February 5, 2023

Happy Easter to all!
At Boys’ High way back, students were required to learn two songs, aside from the school hymn. The late Mrs. Mercedes Coloma, the music teacher, saw to it that during your four-year stay, you get to know by heart, “Climb every mountain” and “You’ll Never Walk Alone.”
Surprisingly, they both come out of the works of Rodgers and Hammerstein musicals, “The Sound of Music” and “Carousel,” 1959 and 1945 plays made into movies and shown at Pines Theatre where my late papa worked.
Who would forget Mother Abbess sing her inspirational piece to ex-future nun Maria and the Von Tropp family to take every step toward attaining their dreams after a great escape from the Nazis?
It goes: “Climb ev’ry mountain, Search high and low, Follow ev’ry by-way. Every path you know Ford ev’ry stream, Follow ev’ry rainbow, ‘Till you find your dream, A dream that will need all the love you can give, Everyday of your life, For as long as you live!”
It is an inspirational overtone, but for normal times, not such ours. The metaphors of climbing mountains and fording streams better fitted Maria’s quest for her spiritual compass parallels between a nun’s choice for a religious life and the choices that humans must make to find their purpose and direction in life than fighting a pandemic.
The second musical, Carousel, has its roots in Budapest in 1909 (the year Baguio City was born?)
A carnival barker, Liliom, falls in love and lived with Julie. Both unemployed by the economic downfall, he thought of leaving her but discovers she was pregnant. He was a bad abusive father though. Jobless and desperate, he resorted to crime and robbery, but it went wrong and he stabs himself. He dies, and his spirit is taken for judgment up there in the heavens.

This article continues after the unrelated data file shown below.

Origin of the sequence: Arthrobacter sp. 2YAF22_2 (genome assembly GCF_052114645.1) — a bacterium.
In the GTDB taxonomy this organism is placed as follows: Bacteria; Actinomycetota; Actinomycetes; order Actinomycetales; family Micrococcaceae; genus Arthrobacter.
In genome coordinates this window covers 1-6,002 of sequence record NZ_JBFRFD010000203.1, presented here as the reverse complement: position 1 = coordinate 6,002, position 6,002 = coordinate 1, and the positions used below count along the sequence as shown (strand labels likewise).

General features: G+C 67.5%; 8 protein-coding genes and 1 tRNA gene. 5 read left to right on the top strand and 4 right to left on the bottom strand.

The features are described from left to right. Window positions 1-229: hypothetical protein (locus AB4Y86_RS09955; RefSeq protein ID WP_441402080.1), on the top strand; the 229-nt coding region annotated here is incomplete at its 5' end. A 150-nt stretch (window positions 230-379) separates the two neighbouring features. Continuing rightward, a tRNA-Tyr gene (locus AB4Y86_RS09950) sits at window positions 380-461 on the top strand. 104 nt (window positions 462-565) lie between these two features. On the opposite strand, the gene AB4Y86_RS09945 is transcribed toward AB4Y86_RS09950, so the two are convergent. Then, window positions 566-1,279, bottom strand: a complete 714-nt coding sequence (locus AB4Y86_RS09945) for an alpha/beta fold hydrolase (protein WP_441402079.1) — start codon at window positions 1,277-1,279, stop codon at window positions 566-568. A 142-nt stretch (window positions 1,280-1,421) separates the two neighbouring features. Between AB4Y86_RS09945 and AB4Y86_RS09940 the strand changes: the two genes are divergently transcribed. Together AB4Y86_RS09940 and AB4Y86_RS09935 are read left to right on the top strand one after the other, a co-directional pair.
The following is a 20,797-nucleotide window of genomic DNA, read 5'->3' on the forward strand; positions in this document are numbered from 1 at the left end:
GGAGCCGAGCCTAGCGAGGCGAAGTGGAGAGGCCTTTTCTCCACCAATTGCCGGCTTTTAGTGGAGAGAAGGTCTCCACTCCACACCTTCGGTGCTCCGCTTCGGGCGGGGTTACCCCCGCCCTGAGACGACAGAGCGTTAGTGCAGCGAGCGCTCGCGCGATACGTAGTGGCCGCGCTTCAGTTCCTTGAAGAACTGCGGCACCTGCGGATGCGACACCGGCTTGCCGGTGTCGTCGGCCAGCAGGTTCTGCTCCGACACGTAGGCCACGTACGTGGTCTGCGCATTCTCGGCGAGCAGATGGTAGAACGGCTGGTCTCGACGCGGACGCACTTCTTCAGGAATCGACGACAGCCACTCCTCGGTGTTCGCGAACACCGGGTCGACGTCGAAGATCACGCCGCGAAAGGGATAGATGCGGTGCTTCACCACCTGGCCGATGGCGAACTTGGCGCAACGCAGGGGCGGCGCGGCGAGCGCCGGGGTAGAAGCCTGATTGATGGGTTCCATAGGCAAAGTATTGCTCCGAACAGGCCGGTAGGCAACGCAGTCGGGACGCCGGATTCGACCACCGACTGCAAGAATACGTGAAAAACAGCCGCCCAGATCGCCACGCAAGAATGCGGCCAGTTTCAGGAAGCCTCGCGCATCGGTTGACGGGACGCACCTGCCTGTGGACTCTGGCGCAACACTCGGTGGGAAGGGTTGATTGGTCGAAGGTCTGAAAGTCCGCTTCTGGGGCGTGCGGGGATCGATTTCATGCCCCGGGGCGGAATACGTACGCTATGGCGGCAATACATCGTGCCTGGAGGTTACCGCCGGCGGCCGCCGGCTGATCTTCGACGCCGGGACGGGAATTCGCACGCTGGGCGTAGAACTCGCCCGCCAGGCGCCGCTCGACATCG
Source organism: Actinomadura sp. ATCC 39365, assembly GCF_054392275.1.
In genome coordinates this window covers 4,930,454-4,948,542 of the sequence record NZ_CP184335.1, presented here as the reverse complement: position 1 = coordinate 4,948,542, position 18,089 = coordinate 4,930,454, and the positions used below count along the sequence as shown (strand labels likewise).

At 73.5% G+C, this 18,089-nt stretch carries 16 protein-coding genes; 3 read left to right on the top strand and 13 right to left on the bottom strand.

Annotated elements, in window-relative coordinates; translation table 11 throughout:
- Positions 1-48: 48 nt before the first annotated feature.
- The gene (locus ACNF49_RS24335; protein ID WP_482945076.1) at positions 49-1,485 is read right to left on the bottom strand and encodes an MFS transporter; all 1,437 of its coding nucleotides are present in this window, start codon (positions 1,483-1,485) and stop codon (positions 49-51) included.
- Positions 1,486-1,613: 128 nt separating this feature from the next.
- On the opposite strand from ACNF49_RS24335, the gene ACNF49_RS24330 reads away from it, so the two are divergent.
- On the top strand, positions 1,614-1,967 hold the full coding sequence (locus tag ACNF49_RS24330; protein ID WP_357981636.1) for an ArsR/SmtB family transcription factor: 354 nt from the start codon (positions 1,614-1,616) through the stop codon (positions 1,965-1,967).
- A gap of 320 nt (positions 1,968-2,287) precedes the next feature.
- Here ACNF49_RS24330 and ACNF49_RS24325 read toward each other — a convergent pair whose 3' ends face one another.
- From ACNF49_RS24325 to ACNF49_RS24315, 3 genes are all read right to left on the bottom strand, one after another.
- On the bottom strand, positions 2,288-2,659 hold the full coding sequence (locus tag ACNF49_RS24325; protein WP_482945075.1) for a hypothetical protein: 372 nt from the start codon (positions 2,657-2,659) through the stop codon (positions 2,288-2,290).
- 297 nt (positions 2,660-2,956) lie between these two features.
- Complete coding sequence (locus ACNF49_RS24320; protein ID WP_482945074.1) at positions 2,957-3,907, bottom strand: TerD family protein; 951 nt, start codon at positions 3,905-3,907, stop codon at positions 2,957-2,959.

Alone, helpless and hopeless, Julie and daughter Louise, took solace in the song for comfort. He was told by St. Peter, I assume, that he may go back to Earth for one day to attempt to redeem the wrongs he has done to his family, but must first spend 16 years in a fiery purgatory. He returns to Earth in time for her daughter’s graduation, offering a star he stole from heaven. From that scene he sprang almost naturally. Of course, he was invisible as a ghost but happy as he saw his daughter celebrate a milestone in her life:
When you walk through a storm
Hold your head up high
And don’t be afraid of the dark
At the end of a storm
There’s a golden sky
And the sweet silver song of a lark
Walk on through the wind
Walk on through the rain
Though your dreams be tossed and blown
Walk on, walk on
With hope in your heart
And you’ll never walk alone.
Carousel was tragic for people, but while it may be a tragedy, it’s a hopeful one.
After 9/11, the song now interpreted by Barbara Streisand became an anthem for the victims of the terroristic act. Lately, she sang it again to inspire her people and ours that there is hope after the pandemic and that while we live it different era’s the message remains – we shall never walk alone.
Sigh!

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